‘Thank God for Evolution' author visits Racine

The Journal Times

RACINE - The Rev. Michael Dowd and his wife, Connie Barlow, hit the road almost seven years ago and never looked back.

They've traveled around the country ever since, preaching what Dowd calls the good news about evolution.

Dowd will be in Racine on Tuesday as part of a visit to Wisconsin where he is giving about a dozen presentations based on his work as an evolutionary evangelist and his book "Thank God for Evolution."

The program starts at 7 p.m. at the Siena Center, 5635 Erie St.

The itinerant duo - Dowd, a former United Church of Christ minister, and Barlow, a published science writer - call the continent their home, in light of the fact that they haven't had a permanent residence since hitting the road.

Their mission is "popularizing a sacred understanding of evolution" and "healing the science and religion gulf," Dowd said during a cell phone interview Monday from Madison, where he was giving presentations.

Raised as a Roman Catholic, Dowd, 49, had a "born-again experience" in his early 20s and spent years embracing what he calls a fundamentalist view that evolution was of the devil.

A series of events contributed to Dowd's conversion from evolutionary skeptic to evolutionary evangelist.

Dowd eventually enrolled in Evangel University, where he says he learned that most evangelical colleges and universities taught evolution.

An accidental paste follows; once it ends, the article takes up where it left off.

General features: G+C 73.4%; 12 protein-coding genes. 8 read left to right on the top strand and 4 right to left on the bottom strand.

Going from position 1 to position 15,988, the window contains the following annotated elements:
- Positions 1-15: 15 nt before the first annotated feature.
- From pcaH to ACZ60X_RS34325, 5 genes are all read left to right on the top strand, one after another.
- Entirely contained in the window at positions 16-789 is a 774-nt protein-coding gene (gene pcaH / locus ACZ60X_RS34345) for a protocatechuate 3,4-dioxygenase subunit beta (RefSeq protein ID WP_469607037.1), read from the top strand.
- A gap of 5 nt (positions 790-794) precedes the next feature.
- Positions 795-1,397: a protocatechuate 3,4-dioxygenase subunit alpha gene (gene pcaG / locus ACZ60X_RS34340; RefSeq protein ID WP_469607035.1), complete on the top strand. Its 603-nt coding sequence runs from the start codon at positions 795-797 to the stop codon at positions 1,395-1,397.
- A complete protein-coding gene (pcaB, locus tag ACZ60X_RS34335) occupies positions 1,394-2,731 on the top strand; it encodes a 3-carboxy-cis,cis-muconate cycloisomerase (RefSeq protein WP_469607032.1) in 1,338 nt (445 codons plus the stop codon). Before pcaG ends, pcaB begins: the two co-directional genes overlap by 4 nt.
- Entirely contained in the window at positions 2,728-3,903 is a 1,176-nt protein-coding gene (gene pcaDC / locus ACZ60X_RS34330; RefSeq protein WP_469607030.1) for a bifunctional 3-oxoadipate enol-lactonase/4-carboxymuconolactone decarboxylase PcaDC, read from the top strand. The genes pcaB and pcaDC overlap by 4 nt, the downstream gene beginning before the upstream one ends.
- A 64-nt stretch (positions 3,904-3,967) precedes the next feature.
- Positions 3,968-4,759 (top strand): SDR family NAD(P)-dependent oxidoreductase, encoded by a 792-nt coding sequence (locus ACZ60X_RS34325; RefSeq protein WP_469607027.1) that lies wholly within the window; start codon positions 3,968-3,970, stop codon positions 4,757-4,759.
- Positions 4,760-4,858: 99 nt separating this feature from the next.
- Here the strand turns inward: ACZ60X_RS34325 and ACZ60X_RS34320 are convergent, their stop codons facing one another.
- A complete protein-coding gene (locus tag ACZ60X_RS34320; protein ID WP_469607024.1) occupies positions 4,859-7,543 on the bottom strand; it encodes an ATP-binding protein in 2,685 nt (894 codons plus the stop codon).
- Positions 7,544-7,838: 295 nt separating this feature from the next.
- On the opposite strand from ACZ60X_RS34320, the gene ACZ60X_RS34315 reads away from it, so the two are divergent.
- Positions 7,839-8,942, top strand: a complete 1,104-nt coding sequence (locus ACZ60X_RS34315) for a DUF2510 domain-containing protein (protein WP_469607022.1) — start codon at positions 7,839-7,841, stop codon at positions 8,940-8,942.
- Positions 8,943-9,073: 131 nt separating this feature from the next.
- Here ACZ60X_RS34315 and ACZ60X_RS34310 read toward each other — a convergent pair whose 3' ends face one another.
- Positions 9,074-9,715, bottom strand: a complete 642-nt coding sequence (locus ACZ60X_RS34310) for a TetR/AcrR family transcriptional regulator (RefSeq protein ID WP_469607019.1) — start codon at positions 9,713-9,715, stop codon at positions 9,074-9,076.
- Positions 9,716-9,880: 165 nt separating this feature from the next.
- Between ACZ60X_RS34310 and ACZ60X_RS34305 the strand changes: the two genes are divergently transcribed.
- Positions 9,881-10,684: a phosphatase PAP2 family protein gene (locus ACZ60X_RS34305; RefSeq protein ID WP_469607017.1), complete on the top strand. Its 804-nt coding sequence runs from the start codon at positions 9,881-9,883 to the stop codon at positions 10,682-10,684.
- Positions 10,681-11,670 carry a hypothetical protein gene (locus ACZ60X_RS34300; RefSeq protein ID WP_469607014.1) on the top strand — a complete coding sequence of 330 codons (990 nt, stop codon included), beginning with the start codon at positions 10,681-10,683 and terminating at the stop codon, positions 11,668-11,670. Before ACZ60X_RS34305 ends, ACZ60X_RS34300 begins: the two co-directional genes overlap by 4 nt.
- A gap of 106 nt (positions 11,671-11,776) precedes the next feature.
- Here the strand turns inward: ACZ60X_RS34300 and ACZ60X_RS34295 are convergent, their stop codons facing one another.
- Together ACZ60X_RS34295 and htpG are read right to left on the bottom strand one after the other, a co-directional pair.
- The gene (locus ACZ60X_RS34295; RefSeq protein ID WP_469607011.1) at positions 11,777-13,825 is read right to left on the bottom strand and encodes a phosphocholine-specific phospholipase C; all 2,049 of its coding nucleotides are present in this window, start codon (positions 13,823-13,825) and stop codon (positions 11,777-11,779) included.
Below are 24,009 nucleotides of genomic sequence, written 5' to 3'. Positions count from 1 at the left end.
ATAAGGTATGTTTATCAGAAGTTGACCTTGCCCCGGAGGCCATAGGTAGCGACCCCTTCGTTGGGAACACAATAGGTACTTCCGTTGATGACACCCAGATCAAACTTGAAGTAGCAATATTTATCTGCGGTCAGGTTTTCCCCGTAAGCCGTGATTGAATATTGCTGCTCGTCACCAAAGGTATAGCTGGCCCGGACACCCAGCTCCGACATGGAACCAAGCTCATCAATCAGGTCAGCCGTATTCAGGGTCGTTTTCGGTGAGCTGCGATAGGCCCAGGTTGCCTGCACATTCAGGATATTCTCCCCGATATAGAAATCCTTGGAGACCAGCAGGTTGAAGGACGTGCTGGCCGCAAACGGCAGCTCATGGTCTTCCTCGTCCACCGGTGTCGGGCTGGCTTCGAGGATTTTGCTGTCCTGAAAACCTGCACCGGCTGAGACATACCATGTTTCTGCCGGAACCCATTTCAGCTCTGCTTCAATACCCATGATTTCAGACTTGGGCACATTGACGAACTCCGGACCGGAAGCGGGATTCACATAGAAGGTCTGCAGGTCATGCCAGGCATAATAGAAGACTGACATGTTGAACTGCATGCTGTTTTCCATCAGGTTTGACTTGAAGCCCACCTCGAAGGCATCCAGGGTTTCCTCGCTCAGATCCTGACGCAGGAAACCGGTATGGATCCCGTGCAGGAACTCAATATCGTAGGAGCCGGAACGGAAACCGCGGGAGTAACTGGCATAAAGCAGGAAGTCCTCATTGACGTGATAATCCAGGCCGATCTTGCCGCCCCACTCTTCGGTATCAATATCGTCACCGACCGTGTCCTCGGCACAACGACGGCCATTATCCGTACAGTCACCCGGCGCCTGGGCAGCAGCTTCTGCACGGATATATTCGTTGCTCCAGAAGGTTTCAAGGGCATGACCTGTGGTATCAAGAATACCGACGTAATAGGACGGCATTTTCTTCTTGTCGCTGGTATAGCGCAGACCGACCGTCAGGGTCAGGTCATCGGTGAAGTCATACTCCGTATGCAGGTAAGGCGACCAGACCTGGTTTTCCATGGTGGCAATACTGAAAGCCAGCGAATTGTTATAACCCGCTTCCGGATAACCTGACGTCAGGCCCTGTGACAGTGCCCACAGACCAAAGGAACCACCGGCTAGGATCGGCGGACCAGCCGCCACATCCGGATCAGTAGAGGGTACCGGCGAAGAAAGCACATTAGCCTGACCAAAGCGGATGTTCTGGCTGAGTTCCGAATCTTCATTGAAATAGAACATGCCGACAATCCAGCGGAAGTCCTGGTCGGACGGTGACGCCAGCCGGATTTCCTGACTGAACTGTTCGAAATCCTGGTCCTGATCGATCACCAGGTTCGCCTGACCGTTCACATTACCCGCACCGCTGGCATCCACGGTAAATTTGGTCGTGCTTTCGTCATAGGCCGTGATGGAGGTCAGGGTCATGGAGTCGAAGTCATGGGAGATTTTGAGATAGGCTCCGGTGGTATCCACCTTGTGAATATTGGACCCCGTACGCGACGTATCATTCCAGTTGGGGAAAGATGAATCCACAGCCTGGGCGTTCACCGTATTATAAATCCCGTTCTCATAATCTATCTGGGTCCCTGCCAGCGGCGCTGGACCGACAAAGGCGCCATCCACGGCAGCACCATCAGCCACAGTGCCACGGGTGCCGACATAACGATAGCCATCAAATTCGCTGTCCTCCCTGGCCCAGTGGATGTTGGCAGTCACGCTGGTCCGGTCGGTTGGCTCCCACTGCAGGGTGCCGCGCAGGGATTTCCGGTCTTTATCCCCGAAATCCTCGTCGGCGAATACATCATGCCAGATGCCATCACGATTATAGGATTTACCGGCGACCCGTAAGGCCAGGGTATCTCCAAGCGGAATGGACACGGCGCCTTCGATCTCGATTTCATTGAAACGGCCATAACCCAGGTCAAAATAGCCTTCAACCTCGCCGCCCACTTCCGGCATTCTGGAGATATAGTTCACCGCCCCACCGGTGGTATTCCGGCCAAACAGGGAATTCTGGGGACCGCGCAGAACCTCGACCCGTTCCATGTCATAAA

He also met a Buddhist Christian who fully embraced evolution and convinced him that a scientific worldview didn't have to contradict a person's deeply-held religious beliefs.

Based on his experience, Dowd understands why some deeply religious people dismiss evolution.

"If you just say the word evolution, to many religious conservatives, what they think of is a chance, meaningless, purposeless, godless, directionless process," Dowd said. "It's not a surprise to me that religious conservatives are not climbing over themselves to embrace that idea of evolution."

Dowd said the fear among many religious fundamentalists is that if someone doesn't believe the biblical account of creation in Genesis to be the literal truth, then they wouldn't trust anything in the Bible.

Dowd doesn't take that argument head-on. He believes people can have a deeper understanding of biblical concepts.

While he travels the country preaching about evolution, Dowd said he isn't necessarily trying to convert anyone.

"I'm not trying to bang down the doors and go where I'm not invited," Dowd said.

Dowd's main audience tends to be moderate and liberal religious people who may already accept evolution. He admits he does a lot of preaching to the choir, but it's one of the most effective ways to get the message across, he said, which is important.

"Until churches in America preach and teach evolution in an inspiring, faith-building way, we're never going to see an end to the science and religion war in this country," Dowd said.

An ordained minister, Dowd no longer serves as a pastor at any church. He says he's now sort of a free agent. People who have attended his presentations have called him a cross between a Pentecostal preacher and astronomer Carl Sagan, Dowd said.

His message is an effort to inspire people to embrace both science and religion. It's a message he says builds bridges between the two, provides guidance and restores hope.

"I'm not just trying to reconcile the two things (science and religion). To me, they're mutually enriching," Dowd said. "I have a closer relationship to God now."